Has Covid-19 become uncontrollable?
The big question everyone is asking at the moment is how the new variants and strains will affect the efficacy of Covid vaccines
By Dr R. Neerunjun Gopee
Whether we are will be able to stop the spread of the epidemic depends on a) how effectively we apply the social distancing and other public health measures that are recommended, b) the capacity of health systems to treat cases of Covid-19, and c) prevention by means of a vaccine.
The least that can be said is that this pandemic is evolving in ways that have not been seen with earlier ones. If we look back to its more recent predecessor, the AH1N1 pandemic, that was over within a year. There was one big wave that spread all over the world, and it died down with the help of the vaccine that was developed fairly rapidly, and became available and affordable across the world. Because AH1N1 was an influenza virus that caused an influenza-like disease, it became possible to administer the vaccine along with the other two influenza viruses in a triple vaccine that is now given yearly.
AH1N1 viruses circulate among the population as a normal phenomenon, and produce disease when the conditions are conducive – like the influenza virus which attacks during the cold weather, and then we talk about the ‘flu season.’
But, disappointingly, within a few months of its appearance, it became clear that Covid-19 is not a mere influenza or influenza-like, as was assumed it would be because it is a coronavirus like the influenza viruses. Instead, it was affecting all age groups and even children, in whom it produced what was termed a ‘Kawasaki-like’ syndrome (Kawasaki’s disease is an autoimmune inflammation of small arteries), which presented with a severe inflammation of the heart muscle along with red skin patches on the thighs. More than 100,000 children have been affected in the US alone.
Besides, in post-mortem studies, the virus particles were found not only in the lungs but in several other organs as well, for example the kidneys and the nervous system including the brain. In comparison, influenza affects only the upper respiratory passages. That is, it has a certain ‘specificity,’ with respect to the organ system it affects, whereas Covid-19 does not have this specificity since it affects all organs.
The other difference noted is that, unlike the influenza virus, Covid-19 has been mutating, this means that when it multiplies, there are errors in the process so that the new particles of virus are not exactly the same as the original. Mutations are common in nature and affect all living things. But the consequences of mutation are not the same for all organisms, and especially in the case of viruses such mutations may lead to the production of new ‘variants’ which help the virus to spread better and/or to cause more serious disease. That is to become more transmissible to other persons or be more virulent.
When a virus acquires these additional features, it becomes a source of concern., and is aptly called ‘variant of concern or VOC.’ This is the case with the Delta variant, which has followed in the wake of a few other variants, which however, were not spreading as fast as Delta, though they were found in several countries over a short period.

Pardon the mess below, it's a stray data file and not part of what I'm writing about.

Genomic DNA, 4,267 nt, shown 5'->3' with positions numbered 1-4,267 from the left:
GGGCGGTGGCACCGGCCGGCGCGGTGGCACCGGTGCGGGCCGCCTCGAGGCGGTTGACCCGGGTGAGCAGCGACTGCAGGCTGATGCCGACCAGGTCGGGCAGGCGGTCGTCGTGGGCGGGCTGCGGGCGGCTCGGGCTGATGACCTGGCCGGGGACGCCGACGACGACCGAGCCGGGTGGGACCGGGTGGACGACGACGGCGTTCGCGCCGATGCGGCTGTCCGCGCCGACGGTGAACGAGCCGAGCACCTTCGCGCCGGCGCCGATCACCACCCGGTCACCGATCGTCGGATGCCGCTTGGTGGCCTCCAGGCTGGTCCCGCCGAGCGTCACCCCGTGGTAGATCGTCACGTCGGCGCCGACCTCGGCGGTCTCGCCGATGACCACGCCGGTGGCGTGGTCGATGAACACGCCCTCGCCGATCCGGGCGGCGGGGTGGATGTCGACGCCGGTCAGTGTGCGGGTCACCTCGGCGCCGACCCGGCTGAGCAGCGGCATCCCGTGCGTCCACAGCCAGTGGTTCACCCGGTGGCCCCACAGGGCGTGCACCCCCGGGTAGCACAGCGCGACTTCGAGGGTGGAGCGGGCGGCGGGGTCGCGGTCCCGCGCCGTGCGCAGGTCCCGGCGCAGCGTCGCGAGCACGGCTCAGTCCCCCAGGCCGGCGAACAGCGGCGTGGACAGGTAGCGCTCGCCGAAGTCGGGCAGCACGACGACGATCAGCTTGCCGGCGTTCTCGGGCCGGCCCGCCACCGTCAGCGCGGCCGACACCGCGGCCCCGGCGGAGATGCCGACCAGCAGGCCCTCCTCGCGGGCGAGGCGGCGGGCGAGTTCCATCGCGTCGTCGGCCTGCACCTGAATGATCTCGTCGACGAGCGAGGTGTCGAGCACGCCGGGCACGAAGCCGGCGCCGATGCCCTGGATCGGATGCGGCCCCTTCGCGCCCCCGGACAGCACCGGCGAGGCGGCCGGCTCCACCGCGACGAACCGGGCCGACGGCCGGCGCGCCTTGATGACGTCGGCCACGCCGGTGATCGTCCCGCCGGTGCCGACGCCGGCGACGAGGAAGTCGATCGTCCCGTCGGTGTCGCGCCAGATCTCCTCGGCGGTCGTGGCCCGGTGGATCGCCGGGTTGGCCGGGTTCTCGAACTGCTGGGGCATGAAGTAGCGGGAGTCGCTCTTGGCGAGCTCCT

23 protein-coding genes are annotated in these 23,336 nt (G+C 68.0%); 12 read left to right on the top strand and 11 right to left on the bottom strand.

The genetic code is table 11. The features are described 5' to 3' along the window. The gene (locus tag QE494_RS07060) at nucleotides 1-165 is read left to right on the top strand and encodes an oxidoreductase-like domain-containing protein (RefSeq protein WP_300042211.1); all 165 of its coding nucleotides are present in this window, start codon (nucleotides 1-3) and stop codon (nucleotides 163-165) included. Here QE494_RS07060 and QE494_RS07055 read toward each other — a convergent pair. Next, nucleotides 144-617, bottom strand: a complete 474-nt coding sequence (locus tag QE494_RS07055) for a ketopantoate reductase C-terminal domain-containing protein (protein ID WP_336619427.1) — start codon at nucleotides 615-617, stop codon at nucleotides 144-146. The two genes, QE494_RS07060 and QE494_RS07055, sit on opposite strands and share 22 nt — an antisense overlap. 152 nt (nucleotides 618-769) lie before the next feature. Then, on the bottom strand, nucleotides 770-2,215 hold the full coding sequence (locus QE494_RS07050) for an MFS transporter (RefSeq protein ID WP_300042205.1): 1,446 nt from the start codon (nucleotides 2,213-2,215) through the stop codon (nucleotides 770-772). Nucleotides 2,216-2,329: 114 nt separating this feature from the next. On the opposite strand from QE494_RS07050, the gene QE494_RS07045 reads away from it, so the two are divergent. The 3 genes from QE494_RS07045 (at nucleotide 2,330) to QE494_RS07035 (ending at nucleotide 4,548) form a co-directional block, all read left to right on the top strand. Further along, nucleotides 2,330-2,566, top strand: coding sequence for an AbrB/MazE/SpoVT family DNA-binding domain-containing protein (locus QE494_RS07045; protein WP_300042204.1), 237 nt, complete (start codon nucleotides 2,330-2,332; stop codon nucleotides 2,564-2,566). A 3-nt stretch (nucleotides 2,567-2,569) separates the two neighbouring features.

The trouble with the Delta variant is that it is more transmissible more rapidly, and affects more people than the original Covid. The latter affects 2-3 people, designated by the term Reproductive number,’ or R which is therefore 2-3 for it. For Delta, it is 5-6, and takes place in a shorter period.
It is now the fastest spreading variant in several countries, even those that had initially controlled the spread very rapidly and effectively, and has been spreading like wildfire in certain parts of the US, such as Texas where hospitals are overwhelmed.
There is no specific treatment that has been found yet for Covid-19, and that is why scientists, the medical community and health authorities are banking on vaccination as the mainstay of prevention in the long term, because the sanitary measures and rolling lockdowns have been causing much hardship to livelihoods and well-being, as they impact the economic and social activities very negatively.
One positive thing, as was pointed out by Prof Randeep Guleria, Director of the All-India Institute of Medical Sciences New-Delhi, in an interview to the media a few days ago, is that although in certain regions the number of cases is rising, the number of people needing hospitalization or dying has slowed down. Which means that most people are suffering from the milder form of the disease, even if caused by variants.
But the big question everyone is asking at the moment is how the new variants and strains will affect the efficacy of Covid vaccines.
The scientific community is uncovering more information about emerging mutations, variants and strains all the time, and leading vaccine developers are testing and evaluating the efficacy of their vaccines in this light. Some studies have shown that the efficacy of some vaccines extends to the variant as well, but it is too early to make any definitive statement in this regard as yet. More studies over a longer period are required to generate the reliable data on which to base oneself for making firm recommendations.
There is no information forthcoming about whether any case of Delta variant has been detected here, and in any case, we do not have the capacity for genome sequencing that this requires, and this will have to be done in South Africa. However, we are making progress with vaccine coverage, and that is the way forward to control the pandemic. The next step is to vaccinate the younger demographic (13-19) as soon as this is possible, because the Delta variant affects the young as also those with diminished immunity. Meanwhile, let’s continue to ‘stay well, stay safe’.
* Published in print edition on 24 August 2021
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